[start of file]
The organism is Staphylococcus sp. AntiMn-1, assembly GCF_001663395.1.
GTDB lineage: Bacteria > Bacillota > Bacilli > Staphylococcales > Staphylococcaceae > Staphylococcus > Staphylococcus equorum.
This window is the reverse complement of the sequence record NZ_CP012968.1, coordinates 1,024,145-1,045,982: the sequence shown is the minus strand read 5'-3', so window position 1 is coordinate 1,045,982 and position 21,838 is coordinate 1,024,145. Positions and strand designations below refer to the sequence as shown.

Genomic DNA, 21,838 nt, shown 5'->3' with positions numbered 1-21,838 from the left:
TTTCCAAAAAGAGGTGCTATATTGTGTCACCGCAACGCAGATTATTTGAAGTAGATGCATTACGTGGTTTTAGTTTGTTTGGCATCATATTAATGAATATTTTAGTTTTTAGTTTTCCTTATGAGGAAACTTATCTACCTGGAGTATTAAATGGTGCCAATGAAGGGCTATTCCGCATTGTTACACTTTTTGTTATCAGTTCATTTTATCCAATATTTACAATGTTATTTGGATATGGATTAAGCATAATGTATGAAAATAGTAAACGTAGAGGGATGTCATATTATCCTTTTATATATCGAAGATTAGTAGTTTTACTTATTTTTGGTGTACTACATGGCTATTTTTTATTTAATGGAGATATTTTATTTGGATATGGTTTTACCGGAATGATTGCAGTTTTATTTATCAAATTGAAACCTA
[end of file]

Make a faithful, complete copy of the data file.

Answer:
The organism is Staphylococcus sp. AntiMn-1, assembly GCF_001663395.1.
GTDB lineage: Bacteria > Bacillota > Bacilli > Staphylococcales > Staphylococcaceae > Staphylococcus > Staphylococcus equorum.
This window is the reverse complement of the sequence record NZ_CP012968.1, coordinates 1,024,145-1,045,982: the sequence shown is the minus strand read 5'-3', so window position 1 is coordinate 1,045,982 and position 21,838 is coordinate 1,024,145. Positions and strand designations below refer to the sequence as shown.

Genomic DNA, 21,838 nt, shown 5'->3' with positions numbered 1-21,838 from the left:
TTTCCAAAAAGAGGTGCTATATTGTGTCACCGCAACGCAGATTATTTGAAGTAGATGCATTACGTGGTTTTAGTTTGTTTGGCATCATATTAATGAATATTTTAGTTTTTAGTTTTCCTTATGAGGAAACTTATCTACCTGGAGTATTAAATGGTGCCAATGAAGGGCTATTCCGCATTGTTACACTTTTTGTTATCAGTTCATTTTATCCAATATTTACAATGTTATTTGGATATGGATTAAGCATAATGTATGAAAATAGTAAACGTAGAGGGATGTCATATTATCCTTTTATATATCGAAGATTAGTAGTTTTACTTATTTTTGGTGTACTACATGGCTATTTTTTATTTAATGGAGATATTTTATTTGGATATGGTTTTACCGGAATGATTGCAGTTTTATTTATCAAATTGAAACCTA